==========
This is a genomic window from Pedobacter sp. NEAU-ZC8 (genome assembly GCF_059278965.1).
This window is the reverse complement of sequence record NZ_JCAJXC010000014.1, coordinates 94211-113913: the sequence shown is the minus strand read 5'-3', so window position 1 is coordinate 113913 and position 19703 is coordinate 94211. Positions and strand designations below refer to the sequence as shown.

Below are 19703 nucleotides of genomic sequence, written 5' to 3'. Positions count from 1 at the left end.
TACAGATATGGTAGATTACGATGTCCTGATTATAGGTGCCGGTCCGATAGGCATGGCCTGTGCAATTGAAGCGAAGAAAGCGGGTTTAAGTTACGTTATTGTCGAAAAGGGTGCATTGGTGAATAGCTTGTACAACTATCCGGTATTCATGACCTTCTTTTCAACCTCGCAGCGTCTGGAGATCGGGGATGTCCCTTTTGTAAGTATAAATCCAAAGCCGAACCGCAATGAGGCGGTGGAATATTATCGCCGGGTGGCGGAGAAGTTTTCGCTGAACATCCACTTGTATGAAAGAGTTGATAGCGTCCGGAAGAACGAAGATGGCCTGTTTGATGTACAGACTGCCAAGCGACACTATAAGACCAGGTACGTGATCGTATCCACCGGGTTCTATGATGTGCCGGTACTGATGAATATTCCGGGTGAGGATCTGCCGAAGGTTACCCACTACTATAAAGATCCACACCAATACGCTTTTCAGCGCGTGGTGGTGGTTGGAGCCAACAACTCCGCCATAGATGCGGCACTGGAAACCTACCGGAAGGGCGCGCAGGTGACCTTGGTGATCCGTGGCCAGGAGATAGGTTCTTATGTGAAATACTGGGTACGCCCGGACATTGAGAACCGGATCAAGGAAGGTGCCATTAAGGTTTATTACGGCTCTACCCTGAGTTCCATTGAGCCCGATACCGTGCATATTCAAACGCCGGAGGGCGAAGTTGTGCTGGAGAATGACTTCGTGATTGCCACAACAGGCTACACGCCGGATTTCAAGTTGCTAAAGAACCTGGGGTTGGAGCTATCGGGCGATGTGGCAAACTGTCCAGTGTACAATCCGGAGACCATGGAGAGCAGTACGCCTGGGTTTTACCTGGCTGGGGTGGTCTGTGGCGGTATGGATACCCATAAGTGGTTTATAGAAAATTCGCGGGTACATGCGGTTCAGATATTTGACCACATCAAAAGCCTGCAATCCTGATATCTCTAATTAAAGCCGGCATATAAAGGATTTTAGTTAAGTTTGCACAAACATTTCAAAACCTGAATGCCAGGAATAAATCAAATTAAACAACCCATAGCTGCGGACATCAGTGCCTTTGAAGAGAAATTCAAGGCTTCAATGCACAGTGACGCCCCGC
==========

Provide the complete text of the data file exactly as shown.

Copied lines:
This is a genomic window from Pedobacter sp. NEAU-ZC8 (genome assembly GCF_059278965.1).
This window is the reverse complement of sequence record NZ_JCAJXC010000014.1, coordinates 94211-113913: the sequence shown is the minus strand read 5'-3', so window position 1 is coordinate 113913 and position 19703 is coordinate 94211. Positions and strand designations below refer to the sequence as shown.

Below are 19703 nucleotides of genomic sequence, written 5' to 3'. Positions count from 1 at the left end.
TACAGATATGGTAGATTACGATGTCCTGATTATAGGTGCCGGTCCGATAGGCATGGCCTGTGCAATTGAAGCGAAGAAAGCGGGTTTAAGTTACGTTATTGTCGAAAAGGGTGCATTGGTGAATAGCTTGTACAACTATCCGGTATTCATGACCTTCTTTTCAACCTCGCAGCGTCTGGAGATCGGGGATGTCCCTTTTGTAAGTATAAATCCAAAGCCGAACCGCAATGAGGCGGTGGAATATTATCGCCGGGTGGCGGAGAAGTTTTCGCTGAACATCCACTTGTATGAAAGAGTTGATAGCGTCCGGAAGAACGAAGATGGCCTGTTTGATGTACAGACTGCCAAGCGACACTATAAGACCAGGTACGTGATCGTATCCACCGGGTTCTATGATGTGCCGGTACTGATGAATATTCCGGGTGAGGATCTGCCGAAGGTTACCCACTACTATAAAGATCCACACCAATACGCTTTTCAGCGCGTGGTGGTGGTTGGAGCCAACAACTCCGCCATAGATGCGGCACTGGAAACCTACCGGAAGGGCGCGCAGGTGACCTTGGTGATCCGTGGCCAGGAGATAGGTTCTTATGTGAAATACTGGGTACGCCCGGACATTGAGAACCGGATCAAGGAAGGTGCCATTAAGGTTTATTACGGCTCTACCCTGAGTTCCATTGAGCCCGATACCGTGCATATTCAAACGCCGGAGGGCGAAGTTGTGCTGGAGAATGACTTCGTGATTGCCACAACAGGCTACACGCCGGATTTCAAGTTGCTAAAGAACCTGGGGTTGGAGCTATCGGGCGATGTGGCAAACTGTCCAGTGTACAATCCGGAGACCATGGAGAGCAGTACGCCTGGGTTTTACCTGGCTGGGGTGGTCTGTGGCGGTATGGATACCCATAAGTGGTTTATAGAAAATTCGCGGGTACATGCGGTTCAGATATTTGACCACATCAAAAGCCTGCAATCCTGATATCTCTAATTAAAGCCGGCATATAAAGGATTTTAGTTAAGTTTGCACAAACATTTCAAAACCTGAATGCCAGGAATAAATCAAATTAAACAACCCATAGCTGCGGACATCAGTGCCTTTGAAGAGAAATTCAAGGCTTCAATGCACAGTGACGCCCCGC